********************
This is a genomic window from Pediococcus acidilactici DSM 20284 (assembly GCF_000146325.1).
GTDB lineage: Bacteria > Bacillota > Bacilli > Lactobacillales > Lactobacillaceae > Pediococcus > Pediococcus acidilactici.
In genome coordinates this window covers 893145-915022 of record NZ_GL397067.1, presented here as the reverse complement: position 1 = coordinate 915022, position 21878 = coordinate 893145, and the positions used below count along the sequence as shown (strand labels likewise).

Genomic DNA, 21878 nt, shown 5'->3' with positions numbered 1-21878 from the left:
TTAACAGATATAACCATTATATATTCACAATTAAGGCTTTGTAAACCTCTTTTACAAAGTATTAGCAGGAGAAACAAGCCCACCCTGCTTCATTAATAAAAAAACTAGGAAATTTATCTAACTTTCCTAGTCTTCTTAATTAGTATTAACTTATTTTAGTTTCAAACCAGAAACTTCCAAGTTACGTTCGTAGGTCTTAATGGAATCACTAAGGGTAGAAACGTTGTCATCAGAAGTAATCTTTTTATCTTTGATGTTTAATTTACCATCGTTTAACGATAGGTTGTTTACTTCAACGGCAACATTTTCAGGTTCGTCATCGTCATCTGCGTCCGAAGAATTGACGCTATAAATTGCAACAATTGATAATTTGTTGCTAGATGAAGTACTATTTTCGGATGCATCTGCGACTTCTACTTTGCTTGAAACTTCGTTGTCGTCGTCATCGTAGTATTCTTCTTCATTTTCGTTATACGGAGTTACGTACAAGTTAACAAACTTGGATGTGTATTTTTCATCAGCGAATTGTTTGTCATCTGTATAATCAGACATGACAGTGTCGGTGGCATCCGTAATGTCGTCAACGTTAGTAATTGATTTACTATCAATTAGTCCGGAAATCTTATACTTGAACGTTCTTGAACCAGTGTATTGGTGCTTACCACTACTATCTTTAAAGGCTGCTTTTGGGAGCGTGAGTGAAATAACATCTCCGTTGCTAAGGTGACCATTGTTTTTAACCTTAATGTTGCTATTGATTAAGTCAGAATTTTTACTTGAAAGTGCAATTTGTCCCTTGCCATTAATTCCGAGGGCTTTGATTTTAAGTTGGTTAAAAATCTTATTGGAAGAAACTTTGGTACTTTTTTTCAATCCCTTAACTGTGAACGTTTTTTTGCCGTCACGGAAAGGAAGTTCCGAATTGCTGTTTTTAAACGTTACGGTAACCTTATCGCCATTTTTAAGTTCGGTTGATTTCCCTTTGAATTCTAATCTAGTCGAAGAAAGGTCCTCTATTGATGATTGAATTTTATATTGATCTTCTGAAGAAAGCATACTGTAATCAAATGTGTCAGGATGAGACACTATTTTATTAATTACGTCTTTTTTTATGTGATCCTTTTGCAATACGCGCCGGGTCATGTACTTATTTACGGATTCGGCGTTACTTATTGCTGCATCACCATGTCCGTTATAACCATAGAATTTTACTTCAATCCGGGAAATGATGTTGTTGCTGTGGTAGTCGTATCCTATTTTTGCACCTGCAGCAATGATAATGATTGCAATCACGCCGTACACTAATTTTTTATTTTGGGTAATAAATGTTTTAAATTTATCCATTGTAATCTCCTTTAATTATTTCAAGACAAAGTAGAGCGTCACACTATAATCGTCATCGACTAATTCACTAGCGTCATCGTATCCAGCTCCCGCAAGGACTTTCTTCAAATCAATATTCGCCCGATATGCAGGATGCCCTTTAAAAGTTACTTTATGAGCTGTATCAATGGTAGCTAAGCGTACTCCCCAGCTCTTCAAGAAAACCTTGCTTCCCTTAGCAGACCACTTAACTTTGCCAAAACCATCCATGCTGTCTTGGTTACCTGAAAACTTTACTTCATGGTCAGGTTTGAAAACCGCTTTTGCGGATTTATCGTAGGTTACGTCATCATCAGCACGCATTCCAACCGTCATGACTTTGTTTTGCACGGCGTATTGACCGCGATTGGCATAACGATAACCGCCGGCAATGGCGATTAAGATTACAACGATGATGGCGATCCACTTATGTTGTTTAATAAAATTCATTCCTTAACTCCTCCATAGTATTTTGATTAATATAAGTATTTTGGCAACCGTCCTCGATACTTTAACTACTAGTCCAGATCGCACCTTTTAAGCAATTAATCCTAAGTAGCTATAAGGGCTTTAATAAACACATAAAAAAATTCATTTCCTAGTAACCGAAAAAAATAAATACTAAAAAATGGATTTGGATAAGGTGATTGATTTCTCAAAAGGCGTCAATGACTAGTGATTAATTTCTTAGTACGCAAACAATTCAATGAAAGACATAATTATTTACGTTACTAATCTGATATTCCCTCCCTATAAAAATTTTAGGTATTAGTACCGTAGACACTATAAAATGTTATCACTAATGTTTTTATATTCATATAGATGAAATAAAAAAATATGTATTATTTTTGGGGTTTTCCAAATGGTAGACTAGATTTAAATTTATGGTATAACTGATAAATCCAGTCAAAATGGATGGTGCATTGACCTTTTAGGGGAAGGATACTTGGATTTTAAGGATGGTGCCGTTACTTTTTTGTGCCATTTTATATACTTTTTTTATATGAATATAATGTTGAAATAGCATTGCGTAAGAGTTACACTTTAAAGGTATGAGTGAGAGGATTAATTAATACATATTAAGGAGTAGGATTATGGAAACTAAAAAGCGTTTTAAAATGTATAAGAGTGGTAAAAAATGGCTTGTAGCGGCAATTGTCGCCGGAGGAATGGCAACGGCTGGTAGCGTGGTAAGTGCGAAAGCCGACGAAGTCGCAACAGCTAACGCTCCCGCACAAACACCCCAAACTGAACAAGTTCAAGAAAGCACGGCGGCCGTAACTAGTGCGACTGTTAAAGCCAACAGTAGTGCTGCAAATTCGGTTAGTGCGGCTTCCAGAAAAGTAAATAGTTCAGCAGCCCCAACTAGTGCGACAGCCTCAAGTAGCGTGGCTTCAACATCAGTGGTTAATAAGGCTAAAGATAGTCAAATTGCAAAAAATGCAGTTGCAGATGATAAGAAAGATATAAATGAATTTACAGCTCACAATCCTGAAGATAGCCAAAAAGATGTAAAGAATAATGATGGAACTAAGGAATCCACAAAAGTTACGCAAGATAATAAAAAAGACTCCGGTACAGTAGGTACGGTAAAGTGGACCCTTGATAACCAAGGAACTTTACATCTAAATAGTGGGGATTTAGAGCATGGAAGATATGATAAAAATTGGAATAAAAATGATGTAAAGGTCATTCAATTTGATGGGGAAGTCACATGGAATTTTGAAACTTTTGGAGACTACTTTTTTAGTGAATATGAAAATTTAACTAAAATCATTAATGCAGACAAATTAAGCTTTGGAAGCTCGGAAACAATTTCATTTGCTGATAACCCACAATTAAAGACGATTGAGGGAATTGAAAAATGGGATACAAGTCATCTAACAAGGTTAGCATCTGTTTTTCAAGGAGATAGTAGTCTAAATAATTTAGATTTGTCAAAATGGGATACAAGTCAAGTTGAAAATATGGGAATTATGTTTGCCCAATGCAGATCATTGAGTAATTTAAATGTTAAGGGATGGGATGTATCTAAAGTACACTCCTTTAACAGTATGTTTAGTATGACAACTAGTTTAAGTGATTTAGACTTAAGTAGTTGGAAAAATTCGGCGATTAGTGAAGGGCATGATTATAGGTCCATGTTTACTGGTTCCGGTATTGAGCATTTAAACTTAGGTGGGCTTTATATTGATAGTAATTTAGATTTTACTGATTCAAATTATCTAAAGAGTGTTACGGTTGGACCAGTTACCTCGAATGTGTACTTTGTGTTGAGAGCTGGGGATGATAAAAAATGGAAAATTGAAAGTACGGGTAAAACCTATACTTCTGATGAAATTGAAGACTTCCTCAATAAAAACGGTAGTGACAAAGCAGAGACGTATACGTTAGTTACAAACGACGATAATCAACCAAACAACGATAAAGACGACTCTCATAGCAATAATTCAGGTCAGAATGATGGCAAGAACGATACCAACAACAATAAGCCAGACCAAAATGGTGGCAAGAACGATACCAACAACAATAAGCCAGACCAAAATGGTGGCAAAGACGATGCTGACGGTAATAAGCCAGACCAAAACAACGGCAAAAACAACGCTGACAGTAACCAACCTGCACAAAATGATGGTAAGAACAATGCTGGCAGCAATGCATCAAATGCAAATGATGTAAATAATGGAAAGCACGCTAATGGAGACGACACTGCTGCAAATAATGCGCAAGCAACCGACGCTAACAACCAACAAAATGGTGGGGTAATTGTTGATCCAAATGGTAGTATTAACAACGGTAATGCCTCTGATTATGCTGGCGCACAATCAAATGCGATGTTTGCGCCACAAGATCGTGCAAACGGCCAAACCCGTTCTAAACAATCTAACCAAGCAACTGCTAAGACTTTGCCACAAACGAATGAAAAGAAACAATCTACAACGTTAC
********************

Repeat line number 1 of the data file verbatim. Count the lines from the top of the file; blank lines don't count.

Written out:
This is a genomic window from Pediococcus acidilactici DSM 20284 (assembly GCF_000146325.1).